There is another technique that is seldom shown to students in its full strength: the Rouche theorem, which says that if $f_t(z)$ ($0\le t\le 1$) is a continuous family of analytic functions and $G$ is a nice domain, then if no $f_t$ nas any zeroes on $\partial G$, the functions $f_0$ and $f_1$ have the same number of zeroes in $G$.
Here we can take $G$ to be sufficiently large quarter-disk. The quarter circle is not a concern as long as we keep the term $z^4$ intact. The positive radius is not a problem either if we don't kill $3$ or introduce negative coefficients in our homotopy. Thus, the imaginary radius is the main part of the game.
We need some obvious reason at least for the initial polynomial not to vanish there and we can find one: just notice that odd powers are imaginary and even ones real. So, the only chance for zero is to have both $z^3+2z=0$ and $z^4+4z^2+3=0$ simultaneously. However, if $z^2=2$ or $0$, the second expression is an odd integer.
This strongly suggests keeping the roots of the first expression and the second expression intact, i.e., to take the homotopy $f_t(z)=z^4+4z^2+3+t(z^3+2z)$.
$f_1$ is what we need and $f_0(z)=z^4+4z^2+3$ is a biquadratic polinomial, whose roots are trivial to find since it factors as $(z^2+1)(z^2+3)$. Unfortunately, it has 4 roots right on the imaginary axis, so it cannot be used directly in the formal way.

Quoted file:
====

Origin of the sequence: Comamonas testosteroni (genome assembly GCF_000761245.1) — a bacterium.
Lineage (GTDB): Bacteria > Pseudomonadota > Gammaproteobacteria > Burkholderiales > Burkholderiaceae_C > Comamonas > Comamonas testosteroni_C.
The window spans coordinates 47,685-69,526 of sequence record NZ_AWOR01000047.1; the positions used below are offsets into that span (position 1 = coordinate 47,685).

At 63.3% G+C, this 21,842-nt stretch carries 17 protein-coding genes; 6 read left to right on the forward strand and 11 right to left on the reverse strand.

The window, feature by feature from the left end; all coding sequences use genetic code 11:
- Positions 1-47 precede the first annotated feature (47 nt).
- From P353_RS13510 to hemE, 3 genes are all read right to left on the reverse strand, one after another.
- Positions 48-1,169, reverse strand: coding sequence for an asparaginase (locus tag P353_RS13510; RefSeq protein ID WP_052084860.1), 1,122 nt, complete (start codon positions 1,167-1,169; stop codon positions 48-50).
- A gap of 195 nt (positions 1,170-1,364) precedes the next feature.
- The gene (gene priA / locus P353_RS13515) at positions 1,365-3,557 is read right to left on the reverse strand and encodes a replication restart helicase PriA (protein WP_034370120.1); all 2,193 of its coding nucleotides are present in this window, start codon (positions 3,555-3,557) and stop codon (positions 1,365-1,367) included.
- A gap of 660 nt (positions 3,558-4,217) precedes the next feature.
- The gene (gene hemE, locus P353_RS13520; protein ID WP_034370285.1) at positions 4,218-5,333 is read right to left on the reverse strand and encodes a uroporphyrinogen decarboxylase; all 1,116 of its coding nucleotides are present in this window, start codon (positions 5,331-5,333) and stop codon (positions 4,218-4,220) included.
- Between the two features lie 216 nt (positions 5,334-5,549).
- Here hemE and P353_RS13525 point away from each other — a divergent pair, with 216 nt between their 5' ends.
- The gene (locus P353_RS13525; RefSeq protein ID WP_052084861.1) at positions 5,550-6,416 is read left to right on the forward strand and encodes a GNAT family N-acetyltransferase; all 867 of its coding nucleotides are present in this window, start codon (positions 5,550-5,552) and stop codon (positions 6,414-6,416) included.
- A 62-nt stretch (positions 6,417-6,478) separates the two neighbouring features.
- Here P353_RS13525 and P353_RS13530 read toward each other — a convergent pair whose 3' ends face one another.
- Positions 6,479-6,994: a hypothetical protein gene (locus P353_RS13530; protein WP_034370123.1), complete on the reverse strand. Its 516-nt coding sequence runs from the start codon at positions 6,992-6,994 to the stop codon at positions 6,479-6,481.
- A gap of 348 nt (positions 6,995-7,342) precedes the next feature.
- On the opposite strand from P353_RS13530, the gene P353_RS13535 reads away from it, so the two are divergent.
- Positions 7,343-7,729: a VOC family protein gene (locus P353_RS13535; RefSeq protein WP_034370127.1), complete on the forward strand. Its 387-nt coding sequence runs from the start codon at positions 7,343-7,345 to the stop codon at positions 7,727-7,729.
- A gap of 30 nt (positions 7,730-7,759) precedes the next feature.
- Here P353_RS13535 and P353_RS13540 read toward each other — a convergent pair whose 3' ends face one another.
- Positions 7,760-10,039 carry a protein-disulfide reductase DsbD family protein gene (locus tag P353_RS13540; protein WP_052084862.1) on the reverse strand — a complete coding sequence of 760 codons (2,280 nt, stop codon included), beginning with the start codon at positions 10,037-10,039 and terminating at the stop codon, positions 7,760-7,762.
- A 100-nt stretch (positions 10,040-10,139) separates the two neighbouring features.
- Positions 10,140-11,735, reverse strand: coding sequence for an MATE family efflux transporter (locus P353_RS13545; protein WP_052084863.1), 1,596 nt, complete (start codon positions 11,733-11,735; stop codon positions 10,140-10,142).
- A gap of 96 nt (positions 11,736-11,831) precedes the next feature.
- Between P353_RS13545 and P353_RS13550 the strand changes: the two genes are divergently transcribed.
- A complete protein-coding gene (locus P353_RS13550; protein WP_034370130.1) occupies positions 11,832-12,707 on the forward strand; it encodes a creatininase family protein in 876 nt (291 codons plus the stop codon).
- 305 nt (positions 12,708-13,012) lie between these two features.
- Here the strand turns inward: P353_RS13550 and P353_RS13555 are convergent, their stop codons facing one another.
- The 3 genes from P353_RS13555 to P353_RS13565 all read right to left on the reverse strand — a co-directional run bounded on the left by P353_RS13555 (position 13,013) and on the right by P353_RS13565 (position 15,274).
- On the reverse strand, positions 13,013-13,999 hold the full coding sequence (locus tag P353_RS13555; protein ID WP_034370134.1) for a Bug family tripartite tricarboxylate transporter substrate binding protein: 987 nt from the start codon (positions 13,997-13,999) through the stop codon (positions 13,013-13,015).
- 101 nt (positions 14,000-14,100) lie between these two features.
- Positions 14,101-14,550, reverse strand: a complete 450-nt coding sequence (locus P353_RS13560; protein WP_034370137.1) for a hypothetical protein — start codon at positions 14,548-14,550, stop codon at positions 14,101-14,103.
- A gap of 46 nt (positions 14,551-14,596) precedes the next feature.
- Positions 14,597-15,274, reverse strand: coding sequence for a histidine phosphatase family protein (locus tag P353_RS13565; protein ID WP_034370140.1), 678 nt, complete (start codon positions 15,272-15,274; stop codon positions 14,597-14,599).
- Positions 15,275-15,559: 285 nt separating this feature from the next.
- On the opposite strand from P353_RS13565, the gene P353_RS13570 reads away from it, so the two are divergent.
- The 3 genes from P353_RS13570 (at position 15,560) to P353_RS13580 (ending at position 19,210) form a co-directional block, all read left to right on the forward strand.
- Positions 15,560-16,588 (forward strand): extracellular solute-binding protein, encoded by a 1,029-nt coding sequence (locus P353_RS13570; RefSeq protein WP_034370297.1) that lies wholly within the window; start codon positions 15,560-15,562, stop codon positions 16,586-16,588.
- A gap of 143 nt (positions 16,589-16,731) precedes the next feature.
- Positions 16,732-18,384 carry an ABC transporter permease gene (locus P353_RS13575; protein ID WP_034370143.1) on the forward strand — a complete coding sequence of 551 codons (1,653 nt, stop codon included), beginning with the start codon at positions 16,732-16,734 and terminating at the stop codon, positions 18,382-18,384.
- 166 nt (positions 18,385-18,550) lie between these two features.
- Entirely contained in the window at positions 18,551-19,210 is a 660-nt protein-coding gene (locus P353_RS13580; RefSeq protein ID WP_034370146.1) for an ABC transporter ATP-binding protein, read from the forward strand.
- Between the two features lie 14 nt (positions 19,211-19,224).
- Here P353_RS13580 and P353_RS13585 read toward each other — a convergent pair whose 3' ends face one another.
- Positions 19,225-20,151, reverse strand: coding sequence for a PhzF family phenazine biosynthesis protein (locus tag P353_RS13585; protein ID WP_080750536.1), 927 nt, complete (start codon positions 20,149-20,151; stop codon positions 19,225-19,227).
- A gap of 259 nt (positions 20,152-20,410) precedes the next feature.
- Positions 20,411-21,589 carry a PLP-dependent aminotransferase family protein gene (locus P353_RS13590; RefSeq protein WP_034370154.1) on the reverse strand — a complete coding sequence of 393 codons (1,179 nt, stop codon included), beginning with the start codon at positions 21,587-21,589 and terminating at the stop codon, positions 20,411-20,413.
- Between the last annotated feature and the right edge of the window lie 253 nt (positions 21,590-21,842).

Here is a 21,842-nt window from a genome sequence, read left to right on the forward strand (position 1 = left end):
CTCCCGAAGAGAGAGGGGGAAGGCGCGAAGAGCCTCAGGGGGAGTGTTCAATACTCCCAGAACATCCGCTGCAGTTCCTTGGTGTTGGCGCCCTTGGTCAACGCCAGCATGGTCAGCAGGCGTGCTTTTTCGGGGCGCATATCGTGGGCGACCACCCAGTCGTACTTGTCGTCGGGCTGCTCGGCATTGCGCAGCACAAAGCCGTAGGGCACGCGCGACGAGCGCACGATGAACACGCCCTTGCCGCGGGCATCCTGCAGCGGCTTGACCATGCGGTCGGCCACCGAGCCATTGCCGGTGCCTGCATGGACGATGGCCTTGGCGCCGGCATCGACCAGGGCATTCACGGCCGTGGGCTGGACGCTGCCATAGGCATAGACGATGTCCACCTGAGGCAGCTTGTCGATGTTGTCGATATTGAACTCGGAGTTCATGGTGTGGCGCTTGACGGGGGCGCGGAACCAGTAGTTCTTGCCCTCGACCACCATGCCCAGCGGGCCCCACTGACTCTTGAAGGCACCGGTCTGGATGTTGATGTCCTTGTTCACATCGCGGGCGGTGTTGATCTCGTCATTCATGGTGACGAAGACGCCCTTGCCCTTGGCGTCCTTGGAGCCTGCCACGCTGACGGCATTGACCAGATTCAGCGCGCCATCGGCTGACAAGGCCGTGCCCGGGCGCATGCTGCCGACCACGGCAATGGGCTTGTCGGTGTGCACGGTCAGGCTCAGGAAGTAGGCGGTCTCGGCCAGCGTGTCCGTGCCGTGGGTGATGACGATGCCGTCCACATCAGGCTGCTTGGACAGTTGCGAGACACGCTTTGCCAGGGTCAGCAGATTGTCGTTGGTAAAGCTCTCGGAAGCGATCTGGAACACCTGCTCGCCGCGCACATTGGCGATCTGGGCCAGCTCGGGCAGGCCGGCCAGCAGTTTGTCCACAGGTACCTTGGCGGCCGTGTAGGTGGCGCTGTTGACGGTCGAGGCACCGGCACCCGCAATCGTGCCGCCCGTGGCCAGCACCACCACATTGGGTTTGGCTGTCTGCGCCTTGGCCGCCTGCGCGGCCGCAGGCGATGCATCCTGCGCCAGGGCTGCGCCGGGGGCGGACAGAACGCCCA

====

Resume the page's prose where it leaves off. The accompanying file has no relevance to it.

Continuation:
Fortunately, we've learned enough in the process to make an effective twist of the argument and finish. Our polynomial is $(z^2+1)(z^2+3)+z(z^2+2)$ and we can do any homotopy $(z^2+a(t))(z^2+c(t))+q(t)z(z^2+b(t))$ that keeps $0<a(t)<b(t)<c(t)$ and $q(t)>0$ all the way.
Now just note that $g(z)=z^4+6z^2+1+4z(z^2+1)$ has the same structure because $z^4+6z^2+1$ has two different real roots with product $1$, which both must be negative, so it factors as $(z^2+a(t))(z^2+c(t))$ with $a(t)<b(t)=1<c(t)$. Since we can continuously move any triple of positive numbers into any other such triple ordered the same way without violating the order on the way (the trivial linear homotopy will already do the trick), we see that our initial polynomial has as many roots in the first quadrant as $g(z)$. But $g(z)=(z+1)^4$, so we don't have to think too hard about its number of roots in the first quadrant.
As a byproduct, we've got a simple "human accessible" test for figuring out when a 4-th degree monic polynomial with real coefficients has all its roots in the left half-plane. The coefficients must, clearly, be positive (even in each quadratic factor) and after that all depends on the order of $a,b,c$ in the above notation.